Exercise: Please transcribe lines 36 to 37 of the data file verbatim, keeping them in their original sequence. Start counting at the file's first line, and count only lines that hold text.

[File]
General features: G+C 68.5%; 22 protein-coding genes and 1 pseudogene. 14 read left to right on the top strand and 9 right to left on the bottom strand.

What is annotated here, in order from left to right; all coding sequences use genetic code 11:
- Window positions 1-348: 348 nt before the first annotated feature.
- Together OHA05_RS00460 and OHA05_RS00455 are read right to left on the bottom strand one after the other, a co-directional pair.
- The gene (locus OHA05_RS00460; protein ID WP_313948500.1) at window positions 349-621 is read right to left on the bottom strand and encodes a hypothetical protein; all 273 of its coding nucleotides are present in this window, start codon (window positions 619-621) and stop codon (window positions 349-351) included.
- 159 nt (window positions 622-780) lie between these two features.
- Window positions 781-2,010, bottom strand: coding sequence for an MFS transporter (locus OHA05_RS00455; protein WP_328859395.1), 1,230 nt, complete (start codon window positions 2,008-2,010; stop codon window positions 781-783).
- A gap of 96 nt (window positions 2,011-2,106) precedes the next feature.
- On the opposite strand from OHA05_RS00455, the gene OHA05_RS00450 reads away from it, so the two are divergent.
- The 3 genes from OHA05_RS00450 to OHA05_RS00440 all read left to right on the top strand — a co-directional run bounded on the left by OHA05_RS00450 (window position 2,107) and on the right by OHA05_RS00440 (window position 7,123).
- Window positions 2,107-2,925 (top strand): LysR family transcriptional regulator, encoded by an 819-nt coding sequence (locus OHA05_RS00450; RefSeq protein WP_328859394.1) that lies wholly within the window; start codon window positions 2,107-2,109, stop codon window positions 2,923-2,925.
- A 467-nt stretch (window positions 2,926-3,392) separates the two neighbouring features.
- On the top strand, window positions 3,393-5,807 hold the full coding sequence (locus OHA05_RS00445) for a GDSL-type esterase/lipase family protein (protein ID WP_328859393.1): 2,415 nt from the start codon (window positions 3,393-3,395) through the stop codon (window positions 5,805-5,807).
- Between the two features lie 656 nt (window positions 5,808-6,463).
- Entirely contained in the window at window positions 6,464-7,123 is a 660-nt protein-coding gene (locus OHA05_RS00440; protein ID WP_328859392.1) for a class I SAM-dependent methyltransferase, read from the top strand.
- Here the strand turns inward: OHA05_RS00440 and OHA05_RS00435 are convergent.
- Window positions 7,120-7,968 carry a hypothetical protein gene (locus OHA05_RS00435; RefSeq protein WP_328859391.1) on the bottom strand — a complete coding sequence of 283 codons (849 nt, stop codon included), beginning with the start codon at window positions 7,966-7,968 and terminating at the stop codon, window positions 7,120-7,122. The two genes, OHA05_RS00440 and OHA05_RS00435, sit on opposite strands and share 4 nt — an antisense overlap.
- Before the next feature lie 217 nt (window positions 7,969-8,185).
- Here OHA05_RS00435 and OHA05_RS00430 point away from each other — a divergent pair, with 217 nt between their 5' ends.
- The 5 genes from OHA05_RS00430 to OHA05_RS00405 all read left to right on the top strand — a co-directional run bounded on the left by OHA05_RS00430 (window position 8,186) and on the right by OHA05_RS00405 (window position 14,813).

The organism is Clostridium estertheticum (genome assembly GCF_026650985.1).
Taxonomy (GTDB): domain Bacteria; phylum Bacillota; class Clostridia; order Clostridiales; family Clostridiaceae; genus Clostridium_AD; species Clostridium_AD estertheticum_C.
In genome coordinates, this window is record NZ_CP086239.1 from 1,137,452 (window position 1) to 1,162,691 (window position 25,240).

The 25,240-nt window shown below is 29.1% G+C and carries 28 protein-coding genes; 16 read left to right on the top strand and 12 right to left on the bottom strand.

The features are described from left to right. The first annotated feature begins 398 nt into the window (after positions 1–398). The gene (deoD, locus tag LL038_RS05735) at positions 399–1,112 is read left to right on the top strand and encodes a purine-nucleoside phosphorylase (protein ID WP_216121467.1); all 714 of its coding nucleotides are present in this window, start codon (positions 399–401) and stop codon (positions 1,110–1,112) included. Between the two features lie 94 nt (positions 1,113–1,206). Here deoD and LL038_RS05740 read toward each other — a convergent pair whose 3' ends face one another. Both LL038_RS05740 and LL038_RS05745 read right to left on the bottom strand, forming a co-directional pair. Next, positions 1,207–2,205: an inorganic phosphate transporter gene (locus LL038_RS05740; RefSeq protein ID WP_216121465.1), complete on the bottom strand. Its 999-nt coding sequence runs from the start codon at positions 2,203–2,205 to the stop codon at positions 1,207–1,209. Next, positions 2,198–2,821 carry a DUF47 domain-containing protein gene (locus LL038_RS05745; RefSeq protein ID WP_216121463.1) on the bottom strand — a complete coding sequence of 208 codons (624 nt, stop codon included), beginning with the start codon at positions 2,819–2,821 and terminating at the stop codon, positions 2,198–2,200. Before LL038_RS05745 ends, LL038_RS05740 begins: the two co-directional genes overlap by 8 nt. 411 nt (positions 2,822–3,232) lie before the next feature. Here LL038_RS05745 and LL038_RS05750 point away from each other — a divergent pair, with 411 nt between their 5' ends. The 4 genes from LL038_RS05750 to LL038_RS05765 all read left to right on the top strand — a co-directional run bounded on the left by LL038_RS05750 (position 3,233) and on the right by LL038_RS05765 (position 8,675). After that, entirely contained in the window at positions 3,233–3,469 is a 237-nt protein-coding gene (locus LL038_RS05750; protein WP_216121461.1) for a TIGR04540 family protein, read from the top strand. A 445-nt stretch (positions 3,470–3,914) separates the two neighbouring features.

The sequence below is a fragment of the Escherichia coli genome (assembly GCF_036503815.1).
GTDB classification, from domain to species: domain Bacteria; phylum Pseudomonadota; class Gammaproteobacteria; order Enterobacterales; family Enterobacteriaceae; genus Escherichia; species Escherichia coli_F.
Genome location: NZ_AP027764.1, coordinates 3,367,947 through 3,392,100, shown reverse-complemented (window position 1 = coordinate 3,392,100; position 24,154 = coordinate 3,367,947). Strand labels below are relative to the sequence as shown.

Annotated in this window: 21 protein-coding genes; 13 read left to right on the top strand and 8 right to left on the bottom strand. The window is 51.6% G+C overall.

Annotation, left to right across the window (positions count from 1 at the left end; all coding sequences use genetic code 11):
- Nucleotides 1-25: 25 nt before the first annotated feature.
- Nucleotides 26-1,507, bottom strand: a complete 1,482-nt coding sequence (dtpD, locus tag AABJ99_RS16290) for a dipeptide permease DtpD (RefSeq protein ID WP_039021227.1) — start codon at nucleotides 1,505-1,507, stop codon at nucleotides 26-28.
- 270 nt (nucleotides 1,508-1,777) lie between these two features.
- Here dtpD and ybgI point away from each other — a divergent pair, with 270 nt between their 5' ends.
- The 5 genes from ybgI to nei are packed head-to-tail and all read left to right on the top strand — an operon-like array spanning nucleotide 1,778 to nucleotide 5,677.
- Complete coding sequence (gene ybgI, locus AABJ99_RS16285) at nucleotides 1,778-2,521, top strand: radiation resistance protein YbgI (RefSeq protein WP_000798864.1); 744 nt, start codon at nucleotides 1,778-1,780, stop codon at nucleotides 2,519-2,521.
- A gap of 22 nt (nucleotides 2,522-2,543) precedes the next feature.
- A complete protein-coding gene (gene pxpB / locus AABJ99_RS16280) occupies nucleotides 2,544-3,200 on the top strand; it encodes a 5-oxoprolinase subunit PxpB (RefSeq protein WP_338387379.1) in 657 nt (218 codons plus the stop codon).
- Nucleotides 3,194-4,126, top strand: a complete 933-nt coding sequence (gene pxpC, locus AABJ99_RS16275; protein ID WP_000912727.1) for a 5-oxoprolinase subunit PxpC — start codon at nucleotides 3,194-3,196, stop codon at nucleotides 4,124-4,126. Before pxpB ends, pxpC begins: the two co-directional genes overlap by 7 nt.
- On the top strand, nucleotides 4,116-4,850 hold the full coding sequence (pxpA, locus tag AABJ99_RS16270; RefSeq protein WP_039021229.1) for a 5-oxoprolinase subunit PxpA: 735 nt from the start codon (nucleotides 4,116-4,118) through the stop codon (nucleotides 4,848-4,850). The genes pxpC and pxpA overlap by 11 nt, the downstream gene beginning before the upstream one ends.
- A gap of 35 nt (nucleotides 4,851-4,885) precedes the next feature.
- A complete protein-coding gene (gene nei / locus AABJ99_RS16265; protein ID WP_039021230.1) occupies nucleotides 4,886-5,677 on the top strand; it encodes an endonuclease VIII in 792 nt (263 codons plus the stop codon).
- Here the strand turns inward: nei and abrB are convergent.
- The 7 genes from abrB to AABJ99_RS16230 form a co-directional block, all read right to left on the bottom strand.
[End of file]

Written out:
- Complete coding sequence (gene ybgI, locus AABJ99_RS16285) at nucleotides 1,778-2,521, top strand: radiation resistance protein YbgI (RefSeq protein WP_000798864.1); 744 nt, start codon at nucleotides 1,778-1,780, stop codon at nucleotides 2,519-2,521.
- A gap of 22 nt (nucleotides 2,522-2,543) precedes the next feature.